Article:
North Sails NEWS


Following the Four Fleets to Martinique

The Transat Jacques Vabre (TJV) departed Le Havre, France on Sunday Nov 7th, and there are four classes currently racing toward the finish in Martinique. This biennial event is a major training milestone for all the competing programs and represents a significant body of work for North Sails, especially for our colleagues in France. Of the 79 teams participating, 42 have North Sails onboard.

The TJV fleets are expected to start arriving to the finish in Martinique the next few days and will trickle in throughout the next week or so. Bookmark this link and check back often for updates!

November 19, 2021, 7:01pm GMT

The Transat Jacques Vabre: A Collaborative Effort at All Levels

November 19, 2021, 5:45pm GMT

North Sails experts cover race history and some insights for this exciting doublehanded Transatlantic challenge

The 1st TJV in 1993 was a solo event from Le Havre to Cartagena, Colombia. It switched to doublehanded in 1995, and has since become known as the toughest and longest-running two-handed transatlantic race. It is sailed every two years.

In 2007, the Class 40s joined the IMOCA party as a separate fleet, bringing the total number of boats (both monohull and multihull) to a record-breaking 60. In 2015, the Ultims joined the party, and we also saw the first foiling IMOCA. JP Dick won the race for a fourth time in 2017, and he still holds the record for the most wins.

2021 sees the return of the giants of the seas – the Ultims – after a gap year in 2019. All the skippers will head for La Martinique, with each of the four classes on its own route—in hope of a tightly grouped finish.

Insights from North Sails Head of R&D Gautier Sergent:

This race has had many faces over the years, but there are always four key defining elements: 

  1. It is a grueling double-handed race often marked by violent storms.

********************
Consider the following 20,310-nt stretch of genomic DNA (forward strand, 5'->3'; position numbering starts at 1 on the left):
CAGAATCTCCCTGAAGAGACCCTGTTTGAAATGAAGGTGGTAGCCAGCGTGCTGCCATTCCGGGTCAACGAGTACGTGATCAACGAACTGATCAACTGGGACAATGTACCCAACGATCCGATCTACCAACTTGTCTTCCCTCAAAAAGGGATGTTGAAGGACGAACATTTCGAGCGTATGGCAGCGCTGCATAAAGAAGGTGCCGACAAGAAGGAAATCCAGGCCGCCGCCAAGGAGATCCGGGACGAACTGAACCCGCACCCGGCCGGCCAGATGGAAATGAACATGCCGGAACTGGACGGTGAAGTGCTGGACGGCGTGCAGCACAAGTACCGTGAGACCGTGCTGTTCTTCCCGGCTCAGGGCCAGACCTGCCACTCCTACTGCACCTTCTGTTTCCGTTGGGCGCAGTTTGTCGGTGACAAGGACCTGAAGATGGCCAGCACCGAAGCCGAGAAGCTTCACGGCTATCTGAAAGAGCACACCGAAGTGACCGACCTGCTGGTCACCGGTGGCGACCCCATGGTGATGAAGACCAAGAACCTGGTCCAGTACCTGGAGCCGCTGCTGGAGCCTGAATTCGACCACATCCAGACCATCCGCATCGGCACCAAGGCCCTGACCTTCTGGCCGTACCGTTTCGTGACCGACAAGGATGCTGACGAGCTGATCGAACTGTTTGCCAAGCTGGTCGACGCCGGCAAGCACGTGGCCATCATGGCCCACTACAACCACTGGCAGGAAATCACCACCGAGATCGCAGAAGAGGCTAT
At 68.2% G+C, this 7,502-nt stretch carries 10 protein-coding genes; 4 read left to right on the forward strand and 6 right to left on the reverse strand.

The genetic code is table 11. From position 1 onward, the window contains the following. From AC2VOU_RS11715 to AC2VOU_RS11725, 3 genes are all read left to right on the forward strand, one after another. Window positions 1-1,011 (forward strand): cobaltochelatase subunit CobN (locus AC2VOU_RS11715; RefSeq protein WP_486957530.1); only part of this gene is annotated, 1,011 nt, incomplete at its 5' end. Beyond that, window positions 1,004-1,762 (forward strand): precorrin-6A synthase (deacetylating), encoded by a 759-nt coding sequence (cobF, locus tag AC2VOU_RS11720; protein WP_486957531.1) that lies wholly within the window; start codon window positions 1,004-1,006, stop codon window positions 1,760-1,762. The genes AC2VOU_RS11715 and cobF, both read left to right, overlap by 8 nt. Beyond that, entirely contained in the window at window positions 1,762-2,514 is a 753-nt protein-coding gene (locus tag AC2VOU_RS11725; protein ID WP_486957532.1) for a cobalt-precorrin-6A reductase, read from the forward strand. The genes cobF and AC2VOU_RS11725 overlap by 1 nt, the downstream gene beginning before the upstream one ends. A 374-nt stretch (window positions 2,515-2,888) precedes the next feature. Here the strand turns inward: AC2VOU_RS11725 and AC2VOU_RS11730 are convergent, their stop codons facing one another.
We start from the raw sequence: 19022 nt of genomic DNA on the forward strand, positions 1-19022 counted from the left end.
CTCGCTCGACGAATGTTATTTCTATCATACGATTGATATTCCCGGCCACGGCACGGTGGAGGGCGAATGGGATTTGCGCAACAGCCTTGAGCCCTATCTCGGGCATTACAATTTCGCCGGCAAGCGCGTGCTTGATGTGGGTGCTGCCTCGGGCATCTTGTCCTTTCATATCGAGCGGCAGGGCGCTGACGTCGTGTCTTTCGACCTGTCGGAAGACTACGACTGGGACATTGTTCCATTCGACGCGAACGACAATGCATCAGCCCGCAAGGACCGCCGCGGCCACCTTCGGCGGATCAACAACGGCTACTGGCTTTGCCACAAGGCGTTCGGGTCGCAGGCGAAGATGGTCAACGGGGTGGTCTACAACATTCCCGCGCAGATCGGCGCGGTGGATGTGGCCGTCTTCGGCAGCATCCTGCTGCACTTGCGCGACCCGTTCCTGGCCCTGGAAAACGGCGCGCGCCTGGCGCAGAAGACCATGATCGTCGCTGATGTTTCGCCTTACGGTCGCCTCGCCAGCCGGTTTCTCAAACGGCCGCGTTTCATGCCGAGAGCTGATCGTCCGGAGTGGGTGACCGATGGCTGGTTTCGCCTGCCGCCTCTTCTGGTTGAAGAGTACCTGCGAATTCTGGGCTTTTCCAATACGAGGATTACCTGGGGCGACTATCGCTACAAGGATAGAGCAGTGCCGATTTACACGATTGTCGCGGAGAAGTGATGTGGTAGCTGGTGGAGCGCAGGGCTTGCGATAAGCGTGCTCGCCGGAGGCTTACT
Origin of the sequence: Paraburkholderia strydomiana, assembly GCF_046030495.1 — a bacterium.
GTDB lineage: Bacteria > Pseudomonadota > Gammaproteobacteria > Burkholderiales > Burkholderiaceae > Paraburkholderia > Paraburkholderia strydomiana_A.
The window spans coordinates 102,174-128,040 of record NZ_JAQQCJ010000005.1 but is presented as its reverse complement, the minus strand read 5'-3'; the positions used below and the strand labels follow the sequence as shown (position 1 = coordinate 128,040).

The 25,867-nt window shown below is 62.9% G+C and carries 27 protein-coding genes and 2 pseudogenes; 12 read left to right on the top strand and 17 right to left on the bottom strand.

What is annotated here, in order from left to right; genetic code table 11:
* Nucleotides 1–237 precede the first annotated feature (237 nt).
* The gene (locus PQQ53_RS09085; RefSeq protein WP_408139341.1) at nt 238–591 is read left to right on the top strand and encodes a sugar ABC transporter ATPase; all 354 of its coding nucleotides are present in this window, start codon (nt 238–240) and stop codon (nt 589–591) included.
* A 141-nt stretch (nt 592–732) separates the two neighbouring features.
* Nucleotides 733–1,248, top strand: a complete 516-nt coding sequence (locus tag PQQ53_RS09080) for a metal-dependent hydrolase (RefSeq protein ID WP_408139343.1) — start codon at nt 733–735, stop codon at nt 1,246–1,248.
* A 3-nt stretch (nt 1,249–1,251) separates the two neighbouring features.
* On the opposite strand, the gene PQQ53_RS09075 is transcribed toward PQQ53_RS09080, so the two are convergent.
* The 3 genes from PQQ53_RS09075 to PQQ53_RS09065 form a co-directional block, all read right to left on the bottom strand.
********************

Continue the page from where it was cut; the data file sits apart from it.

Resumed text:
2. The boats are pushed to their limits.
  3. The finish is hotly contested.
  4. The finish is in a country that produces coffee! It is the “route du cafe”.

This makes the TJV a wonderful testing ground for both talent and equipment. Close racing, harsh conditions, boats pushed to their maximum: what more could we ask for?

The new boats, across all classes, are getting more powerful and faster. As always, power is nothing without control, and the course should be a perfect hunting ground for our Helix sails. The Helix concept was an integral part of these latest design iterations, and the conditions should further prove their improved power delivery across a wider range.

📸 11th Hour Racing Team

Charlie Enright, co-skipper of 11th Hour Racing’s Malama, is sailing his second TJV. Here is what he had to say about what the race means for his team:

“The TJV helps us better understand our sails because we’re going to be sailing on specific inventory combinations for extended periods of time, which is something you don’t really get a chance to do in training. In training, you’re trying to cram as much as you can into a short period of time. Hopefully, the advancements will continue with crossovers and geometries and the results will inform the development of our future sails.

“It’s important that we have the most reliable sails available to us. We put them through some treacherous conditions, and we don’t want to have to think about babying them as we compete.”

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